Monday, February 6

Right of communities to ensure viability of ICH should recognize – ICH Facilitator

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By Yunus S Saliu

As part of ethical principles for safeguarding Intangible Cultural Heritage (ICH), Gankhanani Moffat Moyo, Supporting ICH Facilitator at the ongoing ICH inventorying training has pointed out to the trainee that it is the right of the communities to ensure the viability of their ICH should be recognized.

The weeklong training on Intangible Cultural Heritage (ICH) Community-Based Inventorying training is part of the NCAC organised program under the UNESCO project titled strengthening national capacities for safeguarding ICH and contributing to sustainable development in The Gambia.

Explaining the ethical principles for safeguarding ICH, Mr. Moyo whose presentation was centered on ethics in community-based inventorying said communities should have the primary role in safeguarding their ICH; mutual respect for ICH should prevail in interactions between States and communities; all interactions with communities should be transparent and with free, prior, sustained and informed consent.

Still, on the ethical principles for safeguarding ICH, he outlined that access of communities to objects, spaces, and places necessary for expressing ICH should be ensured, communities should assess the value of their ICH, and “communities who create ICH should benefit from the protection of the moral and material interest resulting from their ICH while the dynamic and living nature of ICH should be respected.”

In addition to that, he said communities should assess the impact of any action on the viability of their ICH and the communities themselves, and communities should determine threats to ICH and decide how to prevent and mitigate these. And at the same time, cultural diversity should be fully respected and safeguarding of ICH should be done in cooperation with all key stakeholders.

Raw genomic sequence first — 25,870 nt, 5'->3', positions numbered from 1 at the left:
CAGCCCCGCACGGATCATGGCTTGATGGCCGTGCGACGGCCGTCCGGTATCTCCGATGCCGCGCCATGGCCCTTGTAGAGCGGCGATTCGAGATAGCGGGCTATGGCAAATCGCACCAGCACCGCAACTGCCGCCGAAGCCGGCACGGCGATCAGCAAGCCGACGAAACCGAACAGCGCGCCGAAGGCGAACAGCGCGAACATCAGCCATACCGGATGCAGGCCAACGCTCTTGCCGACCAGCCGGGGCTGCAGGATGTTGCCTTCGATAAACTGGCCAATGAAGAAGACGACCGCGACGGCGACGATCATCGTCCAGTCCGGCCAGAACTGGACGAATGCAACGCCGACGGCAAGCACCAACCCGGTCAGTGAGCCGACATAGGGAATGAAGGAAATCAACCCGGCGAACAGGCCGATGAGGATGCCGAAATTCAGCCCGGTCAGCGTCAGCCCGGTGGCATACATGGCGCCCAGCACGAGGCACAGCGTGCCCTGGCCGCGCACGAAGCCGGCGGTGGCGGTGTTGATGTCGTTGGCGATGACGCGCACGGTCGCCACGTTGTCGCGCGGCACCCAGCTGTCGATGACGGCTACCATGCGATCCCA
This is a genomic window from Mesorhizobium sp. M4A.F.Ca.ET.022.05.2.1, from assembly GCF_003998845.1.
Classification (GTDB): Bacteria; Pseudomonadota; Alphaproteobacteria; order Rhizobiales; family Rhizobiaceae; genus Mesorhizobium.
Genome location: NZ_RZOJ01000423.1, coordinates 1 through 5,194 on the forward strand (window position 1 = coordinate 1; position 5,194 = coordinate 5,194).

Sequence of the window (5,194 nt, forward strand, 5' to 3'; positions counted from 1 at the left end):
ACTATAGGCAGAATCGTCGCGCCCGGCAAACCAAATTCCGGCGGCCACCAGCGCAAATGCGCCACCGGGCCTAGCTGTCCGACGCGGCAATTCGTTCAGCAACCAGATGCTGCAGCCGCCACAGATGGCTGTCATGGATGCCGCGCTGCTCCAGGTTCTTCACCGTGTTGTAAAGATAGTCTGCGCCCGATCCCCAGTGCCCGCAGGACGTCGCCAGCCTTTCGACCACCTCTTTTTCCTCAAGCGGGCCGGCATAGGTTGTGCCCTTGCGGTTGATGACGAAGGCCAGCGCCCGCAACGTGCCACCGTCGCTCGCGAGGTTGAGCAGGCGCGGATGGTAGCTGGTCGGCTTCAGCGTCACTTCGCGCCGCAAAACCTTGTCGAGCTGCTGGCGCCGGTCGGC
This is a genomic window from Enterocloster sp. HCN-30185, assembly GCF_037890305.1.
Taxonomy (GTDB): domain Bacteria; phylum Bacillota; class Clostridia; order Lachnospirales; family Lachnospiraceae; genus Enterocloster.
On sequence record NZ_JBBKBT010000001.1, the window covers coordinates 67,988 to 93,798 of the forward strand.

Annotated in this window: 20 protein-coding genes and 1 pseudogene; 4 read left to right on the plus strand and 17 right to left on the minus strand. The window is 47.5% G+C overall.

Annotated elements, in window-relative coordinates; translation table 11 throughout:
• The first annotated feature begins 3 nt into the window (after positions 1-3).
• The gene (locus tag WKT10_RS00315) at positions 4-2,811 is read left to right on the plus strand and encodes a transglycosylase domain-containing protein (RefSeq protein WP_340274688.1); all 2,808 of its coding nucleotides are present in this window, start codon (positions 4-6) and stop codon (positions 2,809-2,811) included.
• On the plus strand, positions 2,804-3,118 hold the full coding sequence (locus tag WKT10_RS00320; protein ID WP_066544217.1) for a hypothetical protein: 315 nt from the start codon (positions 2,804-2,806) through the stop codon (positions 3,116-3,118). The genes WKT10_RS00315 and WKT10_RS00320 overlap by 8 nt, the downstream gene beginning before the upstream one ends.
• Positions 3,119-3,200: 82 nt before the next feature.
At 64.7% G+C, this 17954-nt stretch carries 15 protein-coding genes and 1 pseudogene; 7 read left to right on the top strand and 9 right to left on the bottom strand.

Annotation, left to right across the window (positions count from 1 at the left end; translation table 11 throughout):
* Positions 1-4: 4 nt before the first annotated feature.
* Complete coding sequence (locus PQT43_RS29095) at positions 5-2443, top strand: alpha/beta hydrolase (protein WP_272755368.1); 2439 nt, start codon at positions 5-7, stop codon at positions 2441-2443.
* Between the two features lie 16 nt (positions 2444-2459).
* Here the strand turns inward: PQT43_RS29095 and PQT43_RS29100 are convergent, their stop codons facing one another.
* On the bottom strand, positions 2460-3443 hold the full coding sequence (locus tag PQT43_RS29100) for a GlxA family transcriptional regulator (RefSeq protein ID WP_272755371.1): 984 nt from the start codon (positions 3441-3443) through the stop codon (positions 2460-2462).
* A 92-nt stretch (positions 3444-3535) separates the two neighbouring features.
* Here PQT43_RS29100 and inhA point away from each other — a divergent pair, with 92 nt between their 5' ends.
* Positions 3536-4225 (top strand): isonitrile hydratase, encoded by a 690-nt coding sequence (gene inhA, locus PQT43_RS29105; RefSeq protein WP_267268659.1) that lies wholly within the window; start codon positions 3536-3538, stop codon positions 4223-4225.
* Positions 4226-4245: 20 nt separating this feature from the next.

On key aspects of ethics in community-based inventorying, he explained that ethics is culture-specific it usually refers to engagement with ‘the other’ – ethnographic research and ethics statements of professional bodies, achieves, museums, and so on.

However, when it comes to data collection, he said permission is required – to record, take photographs, interview and participate and “permission is required for future use regarding publish – educational use, publicity, and broadcast – radio, TV, internet, archive, share with others, research and learn/perform.”

Among other topics that he discussed under ethical principles for safeguarding ICH include the meaning of ethics; rights and respect; creating an environment of trust; ethical and legal issues; ICH ownership; individual and community rights; different types of community participants; core values of community-based inventorying and so on.

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